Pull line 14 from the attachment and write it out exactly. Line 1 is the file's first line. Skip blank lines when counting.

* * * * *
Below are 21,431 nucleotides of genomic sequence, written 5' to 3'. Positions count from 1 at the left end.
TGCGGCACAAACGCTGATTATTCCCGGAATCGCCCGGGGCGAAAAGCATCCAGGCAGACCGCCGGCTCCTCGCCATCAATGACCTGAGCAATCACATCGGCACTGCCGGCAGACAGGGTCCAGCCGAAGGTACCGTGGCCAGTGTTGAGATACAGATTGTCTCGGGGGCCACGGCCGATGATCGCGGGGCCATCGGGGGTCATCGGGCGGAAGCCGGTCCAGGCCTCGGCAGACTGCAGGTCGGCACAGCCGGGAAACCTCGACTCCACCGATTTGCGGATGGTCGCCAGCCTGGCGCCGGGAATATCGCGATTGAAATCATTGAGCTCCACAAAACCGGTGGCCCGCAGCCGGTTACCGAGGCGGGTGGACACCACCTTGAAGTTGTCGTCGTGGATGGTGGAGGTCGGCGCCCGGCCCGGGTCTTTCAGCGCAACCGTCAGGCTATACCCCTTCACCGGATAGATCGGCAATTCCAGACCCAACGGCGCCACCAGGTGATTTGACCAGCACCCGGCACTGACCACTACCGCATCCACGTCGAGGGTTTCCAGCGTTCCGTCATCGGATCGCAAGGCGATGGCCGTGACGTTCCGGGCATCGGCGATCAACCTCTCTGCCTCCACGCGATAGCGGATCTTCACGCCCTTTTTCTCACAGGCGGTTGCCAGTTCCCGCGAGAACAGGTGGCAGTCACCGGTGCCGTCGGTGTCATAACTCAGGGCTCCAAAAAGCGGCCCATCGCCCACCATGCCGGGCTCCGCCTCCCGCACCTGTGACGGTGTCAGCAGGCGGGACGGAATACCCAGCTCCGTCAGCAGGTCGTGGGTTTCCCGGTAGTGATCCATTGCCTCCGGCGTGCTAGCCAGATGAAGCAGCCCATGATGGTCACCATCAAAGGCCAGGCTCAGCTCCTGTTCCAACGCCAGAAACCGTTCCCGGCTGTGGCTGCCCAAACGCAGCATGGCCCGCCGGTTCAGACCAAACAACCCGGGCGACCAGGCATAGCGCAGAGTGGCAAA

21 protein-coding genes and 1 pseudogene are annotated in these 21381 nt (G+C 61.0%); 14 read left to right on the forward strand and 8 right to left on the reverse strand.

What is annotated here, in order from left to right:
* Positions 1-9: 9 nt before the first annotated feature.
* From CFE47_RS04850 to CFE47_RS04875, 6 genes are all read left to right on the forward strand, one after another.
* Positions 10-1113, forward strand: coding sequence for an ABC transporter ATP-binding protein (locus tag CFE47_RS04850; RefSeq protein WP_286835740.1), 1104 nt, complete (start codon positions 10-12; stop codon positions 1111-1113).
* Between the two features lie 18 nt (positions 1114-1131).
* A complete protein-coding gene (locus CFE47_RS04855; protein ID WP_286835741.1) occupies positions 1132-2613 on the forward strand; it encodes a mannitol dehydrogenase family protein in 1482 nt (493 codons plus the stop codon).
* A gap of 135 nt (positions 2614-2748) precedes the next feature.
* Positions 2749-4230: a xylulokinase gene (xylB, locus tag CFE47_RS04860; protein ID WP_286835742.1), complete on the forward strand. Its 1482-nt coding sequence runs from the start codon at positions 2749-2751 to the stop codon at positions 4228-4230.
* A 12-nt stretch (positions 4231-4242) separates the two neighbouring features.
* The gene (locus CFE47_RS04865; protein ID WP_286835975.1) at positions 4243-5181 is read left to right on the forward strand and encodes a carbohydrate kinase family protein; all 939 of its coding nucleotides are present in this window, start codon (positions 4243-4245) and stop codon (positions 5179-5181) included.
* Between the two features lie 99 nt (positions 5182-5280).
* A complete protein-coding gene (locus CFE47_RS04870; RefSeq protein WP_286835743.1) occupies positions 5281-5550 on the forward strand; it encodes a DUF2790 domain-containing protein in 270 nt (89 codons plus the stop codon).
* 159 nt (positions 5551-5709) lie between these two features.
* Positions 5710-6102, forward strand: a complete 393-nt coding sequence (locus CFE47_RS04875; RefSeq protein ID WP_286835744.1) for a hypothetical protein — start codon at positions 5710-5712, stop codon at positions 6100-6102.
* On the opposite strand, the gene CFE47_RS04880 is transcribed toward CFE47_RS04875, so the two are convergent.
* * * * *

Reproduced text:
* Between the two features lie 99 nt (positions 5182-5280).